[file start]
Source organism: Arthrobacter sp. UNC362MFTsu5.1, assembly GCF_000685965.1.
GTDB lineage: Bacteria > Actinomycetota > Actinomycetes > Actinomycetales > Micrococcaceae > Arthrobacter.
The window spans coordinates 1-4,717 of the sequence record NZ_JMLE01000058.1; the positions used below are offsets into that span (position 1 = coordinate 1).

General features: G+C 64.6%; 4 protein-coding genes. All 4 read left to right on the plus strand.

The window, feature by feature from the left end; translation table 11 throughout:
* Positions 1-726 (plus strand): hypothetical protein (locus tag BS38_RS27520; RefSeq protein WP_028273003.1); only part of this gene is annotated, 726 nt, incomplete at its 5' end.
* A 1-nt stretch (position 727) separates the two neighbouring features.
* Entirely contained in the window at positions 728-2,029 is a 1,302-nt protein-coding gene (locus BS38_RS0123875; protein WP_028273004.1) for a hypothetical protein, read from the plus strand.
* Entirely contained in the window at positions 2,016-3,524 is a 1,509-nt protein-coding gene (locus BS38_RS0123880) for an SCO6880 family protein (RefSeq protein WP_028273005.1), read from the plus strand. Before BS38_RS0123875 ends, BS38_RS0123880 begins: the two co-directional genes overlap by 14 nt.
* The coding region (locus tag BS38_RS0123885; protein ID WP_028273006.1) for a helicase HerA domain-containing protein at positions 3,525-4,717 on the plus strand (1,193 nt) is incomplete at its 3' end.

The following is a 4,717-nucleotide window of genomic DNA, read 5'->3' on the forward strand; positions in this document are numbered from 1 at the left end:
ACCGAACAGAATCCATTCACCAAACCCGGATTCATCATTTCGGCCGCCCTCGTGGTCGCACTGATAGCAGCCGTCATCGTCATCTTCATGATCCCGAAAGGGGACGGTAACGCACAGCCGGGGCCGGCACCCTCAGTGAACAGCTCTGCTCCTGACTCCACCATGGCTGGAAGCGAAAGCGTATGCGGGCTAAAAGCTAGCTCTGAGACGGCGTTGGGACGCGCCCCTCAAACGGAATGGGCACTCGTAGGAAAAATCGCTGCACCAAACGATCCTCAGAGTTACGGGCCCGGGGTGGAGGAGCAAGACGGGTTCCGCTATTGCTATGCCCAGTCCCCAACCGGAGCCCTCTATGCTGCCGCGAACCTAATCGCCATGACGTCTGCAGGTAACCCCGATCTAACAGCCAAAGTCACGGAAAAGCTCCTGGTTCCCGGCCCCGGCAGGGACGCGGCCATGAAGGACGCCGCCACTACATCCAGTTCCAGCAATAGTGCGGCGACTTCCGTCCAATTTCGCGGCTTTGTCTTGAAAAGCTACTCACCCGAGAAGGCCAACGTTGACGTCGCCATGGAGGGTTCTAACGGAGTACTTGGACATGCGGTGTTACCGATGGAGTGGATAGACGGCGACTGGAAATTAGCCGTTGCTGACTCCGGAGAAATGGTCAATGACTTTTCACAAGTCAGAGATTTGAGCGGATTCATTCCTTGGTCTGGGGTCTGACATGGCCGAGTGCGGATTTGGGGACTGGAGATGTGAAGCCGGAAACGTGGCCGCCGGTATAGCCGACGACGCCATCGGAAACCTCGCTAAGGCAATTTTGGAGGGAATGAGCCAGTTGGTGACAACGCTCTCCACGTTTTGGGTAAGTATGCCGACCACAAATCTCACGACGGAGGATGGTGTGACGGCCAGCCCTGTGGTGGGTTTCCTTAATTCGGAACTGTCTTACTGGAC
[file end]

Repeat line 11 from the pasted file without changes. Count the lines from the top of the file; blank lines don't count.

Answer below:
The following is a 4,717-nucleotide window of genomic DNA, read 5'->3' on the forward strand; positions in this document are numbered from 1 at the left end: